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    Categories: Storage

OCZ Vertex 3 240GB SSD

Introduction

Another day, another review, another SSD. Here we have the Vertex 3 from OCZ, with a healthy capacity of 240GB. It comes with the latest 2200 series controller from Sandforce, support for SATA III 6GBps data transfer and some very impressive read/write sustained speeds.

Let’s see how it performs with our short battery of tests.

Features and Specifications

Available in 60GB, 90GB, 120GB, 240GB, 480GB Capacities
MLC NAND Flash
Interface: SATA 6Gbps / Backwards Compatible 3Gbps
Native TRIM support
Seek Time: .1ms
Slim 2.5″ Design
99.8 x 69.63 x 9.3mm
Lightweight: 77g
Operating Temp: 0°C ~ 70°C
Ambient Temp: 0°C ~ 55°C
Storage Temp: -45°C ~ 85°C
Low Power Consumption: 3W Active, 1.65W Idle
Shock Resistant up to 1500G
RAID Support
Included 3.5″ Desktop adapter bracket
Compatible with Windows 7, Vista, XP 32-bit/64-bit, Mac OSX
MTBF: 2 million hours

Speed Specs

Max Read: up to 550MB/s
Max Write: up to 520MB/s
Random Write 4KB: 60,000 IOPS
Maximum 4K Random Write: 85,000 IOPS

Packaging

Like the SSD itself, this packaging is vibrantly monotone.

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Along with the drive you get some stickers that claims your SSD is faster than your buddy’s HDD, because you know, you’re bad. It’s like you own a power glove. You also get a 5.25″ to 3.5″ conversion tray, some screws and a small manual.

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Layout

The drive itself is black with some white bordering. This actually breaks the mold of the usual granite like shell that most SSDs are housed in.

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Popping off the casing we see that the controller is indeed the Sandforce SF-2281VB1-SDC controller. Thanks to Sandforce’s Duraclass technology, there is no need for a seperate buffer chip. This improves latency as well as acting as a space saving measure.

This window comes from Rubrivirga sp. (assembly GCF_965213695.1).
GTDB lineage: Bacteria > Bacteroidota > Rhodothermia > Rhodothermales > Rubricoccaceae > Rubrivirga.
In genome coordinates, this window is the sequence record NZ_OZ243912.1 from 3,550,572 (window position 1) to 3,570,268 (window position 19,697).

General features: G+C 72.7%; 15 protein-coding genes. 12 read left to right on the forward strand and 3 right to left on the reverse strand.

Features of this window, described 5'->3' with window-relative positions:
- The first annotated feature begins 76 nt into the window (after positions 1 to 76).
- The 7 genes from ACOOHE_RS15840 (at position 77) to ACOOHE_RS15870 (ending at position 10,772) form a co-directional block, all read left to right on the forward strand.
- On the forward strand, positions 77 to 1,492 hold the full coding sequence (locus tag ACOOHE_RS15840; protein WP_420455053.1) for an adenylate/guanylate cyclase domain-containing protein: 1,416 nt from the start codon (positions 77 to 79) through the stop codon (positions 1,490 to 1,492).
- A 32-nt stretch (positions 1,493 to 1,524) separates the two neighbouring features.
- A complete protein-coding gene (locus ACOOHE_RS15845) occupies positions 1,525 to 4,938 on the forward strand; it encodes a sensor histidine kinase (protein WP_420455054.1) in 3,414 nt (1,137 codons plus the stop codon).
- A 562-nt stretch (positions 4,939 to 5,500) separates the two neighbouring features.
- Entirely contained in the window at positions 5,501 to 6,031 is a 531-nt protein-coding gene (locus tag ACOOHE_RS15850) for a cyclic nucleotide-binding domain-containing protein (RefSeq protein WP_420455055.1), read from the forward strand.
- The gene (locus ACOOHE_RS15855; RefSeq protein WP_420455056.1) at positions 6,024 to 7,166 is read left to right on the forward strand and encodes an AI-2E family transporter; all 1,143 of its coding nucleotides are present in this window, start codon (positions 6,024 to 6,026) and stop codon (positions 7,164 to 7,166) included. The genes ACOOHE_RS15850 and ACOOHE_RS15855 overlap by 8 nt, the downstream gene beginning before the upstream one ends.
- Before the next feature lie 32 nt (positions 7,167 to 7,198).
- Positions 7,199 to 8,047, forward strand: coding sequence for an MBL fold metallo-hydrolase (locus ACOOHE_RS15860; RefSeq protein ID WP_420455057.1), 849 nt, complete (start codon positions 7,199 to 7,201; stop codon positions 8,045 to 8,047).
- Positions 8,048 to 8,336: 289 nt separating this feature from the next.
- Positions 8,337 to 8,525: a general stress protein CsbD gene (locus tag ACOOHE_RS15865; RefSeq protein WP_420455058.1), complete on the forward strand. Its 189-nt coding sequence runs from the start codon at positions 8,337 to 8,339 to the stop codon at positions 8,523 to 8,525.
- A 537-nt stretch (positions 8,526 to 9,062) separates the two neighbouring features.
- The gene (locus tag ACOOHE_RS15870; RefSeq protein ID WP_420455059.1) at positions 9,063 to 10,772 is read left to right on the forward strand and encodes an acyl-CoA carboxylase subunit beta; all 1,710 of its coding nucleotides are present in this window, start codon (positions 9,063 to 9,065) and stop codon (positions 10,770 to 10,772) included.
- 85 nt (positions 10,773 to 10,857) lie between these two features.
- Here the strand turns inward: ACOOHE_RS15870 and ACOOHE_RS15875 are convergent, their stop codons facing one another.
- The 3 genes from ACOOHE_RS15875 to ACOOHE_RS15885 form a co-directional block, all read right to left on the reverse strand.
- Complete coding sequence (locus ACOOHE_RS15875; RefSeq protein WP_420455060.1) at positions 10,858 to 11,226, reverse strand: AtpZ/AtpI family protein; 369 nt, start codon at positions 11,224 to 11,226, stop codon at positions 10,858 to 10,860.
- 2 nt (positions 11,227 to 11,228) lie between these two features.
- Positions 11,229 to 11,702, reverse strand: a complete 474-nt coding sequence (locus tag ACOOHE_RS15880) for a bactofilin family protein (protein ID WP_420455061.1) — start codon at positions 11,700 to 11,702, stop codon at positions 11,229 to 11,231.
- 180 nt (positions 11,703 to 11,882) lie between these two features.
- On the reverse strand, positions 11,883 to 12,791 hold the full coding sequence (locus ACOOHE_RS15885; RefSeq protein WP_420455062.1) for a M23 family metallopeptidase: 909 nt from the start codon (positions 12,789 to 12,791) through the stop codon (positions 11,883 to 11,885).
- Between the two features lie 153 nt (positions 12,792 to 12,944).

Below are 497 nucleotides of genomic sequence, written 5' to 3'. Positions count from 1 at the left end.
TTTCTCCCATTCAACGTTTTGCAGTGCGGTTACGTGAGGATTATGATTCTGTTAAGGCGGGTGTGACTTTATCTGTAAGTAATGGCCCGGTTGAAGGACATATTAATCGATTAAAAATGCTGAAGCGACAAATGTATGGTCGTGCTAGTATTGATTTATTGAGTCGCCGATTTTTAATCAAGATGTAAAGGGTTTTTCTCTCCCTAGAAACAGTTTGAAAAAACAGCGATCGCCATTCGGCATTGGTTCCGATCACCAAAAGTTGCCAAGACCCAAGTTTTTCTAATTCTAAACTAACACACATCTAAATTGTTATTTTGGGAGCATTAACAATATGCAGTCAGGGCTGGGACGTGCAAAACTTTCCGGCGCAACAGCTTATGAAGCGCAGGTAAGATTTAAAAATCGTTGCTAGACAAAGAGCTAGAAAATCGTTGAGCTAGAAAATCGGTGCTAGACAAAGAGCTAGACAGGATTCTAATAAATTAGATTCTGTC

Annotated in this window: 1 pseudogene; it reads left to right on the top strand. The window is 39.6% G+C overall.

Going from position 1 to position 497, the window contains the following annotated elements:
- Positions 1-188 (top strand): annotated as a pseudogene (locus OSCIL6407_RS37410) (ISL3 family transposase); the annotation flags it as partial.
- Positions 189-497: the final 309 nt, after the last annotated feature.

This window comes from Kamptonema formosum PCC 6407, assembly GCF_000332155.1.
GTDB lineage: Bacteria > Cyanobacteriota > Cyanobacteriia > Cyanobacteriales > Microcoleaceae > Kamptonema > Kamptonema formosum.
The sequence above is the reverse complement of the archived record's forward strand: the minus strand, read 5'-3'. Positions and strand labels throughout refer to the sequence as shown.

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Testing

Test Rig

CPU: Intel i3 2100T
Motherboard: GA-Z68MA-D2H-B3
RAM: Corsair XMS3 4GB 1600MHZ
GPU: Zotac GT430
Storage: Corsair F40 40GB SSD, Seagate Barracuda 1TB LP
Case: Zalman HD503

Methodology

To test this SSD I put it through several synthetic benchmarks and a real world boot test. The former benchmarks were as follows:

  • AS SSD
  • ATTO Disk Benchmark
  • Crystal Disk Mark
  • Sisoft Sandra Physical Disk Benchmark

For the real world boot test I used a stopwatch to time how long it would take the PC to reach the Windows 7 login screen.

For comparison purposes, I’ll be using a Kingston Hyper X 240GB.

 

Crystal Disk Benchmark

OCZ Vertex 3 240GB

 

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Kingston HyperX 240GB

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Some interesting results here, with the Kingston drive pulling ahead in sequential read and write tests as well as 512K and 4k ones. However, 4K QD32 sees the OCZ Vertex claw its way back and pull ahead (by quite a signifiant margin in the write portion).

AS SSD

OCZ Vertex 3 240GB

 

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Kingston HyperX 240GB

 

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Similar results here, except that the Kingston extends its lead by a little more. This is most likely down to the fact that the data used in AS-SSD is uncompressed, this often leads to a reduction in speed on Sandforce controller SSDs.

 

Atto Benchmark

OCZ Vertex 3 240GB

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Kingston HyperX 240GB

 

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Unfortunately the trend continues here, with the Kingston drive pulling off a convincing win against the Vertex, especially in the write tests.

 

 

Sisoft Sandra – Read

OCZ Vertex 3 240GB

Drive Index: 529MBps
Random Access time:
25µs

Kingston HyperX 240GB

Drive Index: 534.2MBps
Random Access time: 19µs

 

Real Time Boot

OCZ Vertex 3 240GB: 23.704 seconds
Kingston HyperX 240GB: 22.17 seconds

Pretty comparable results for both of these tests.

Conclusion

While performance was pretty much comparable across all benchmarks, the Vertex certainly took a minor beating by its Kingston comparison drive. At £20 more expensive, it seems hard to recommend the OCZ over the other, but it’s certainly still a strong performer; even though it didn’t come out ahead. Read speeds are almost identical throughout and it’s only on the write tests the Vertex started to flag a little.

This is a good SSD, but it just doesn’t quite have the punch that similarly priced models have.

Pros

Good performance
Looks different to most SSDs
Comes with a drive converter bay

Cons

Not as fast under write conditions as similar drives
A bit expensive

Whoopty :

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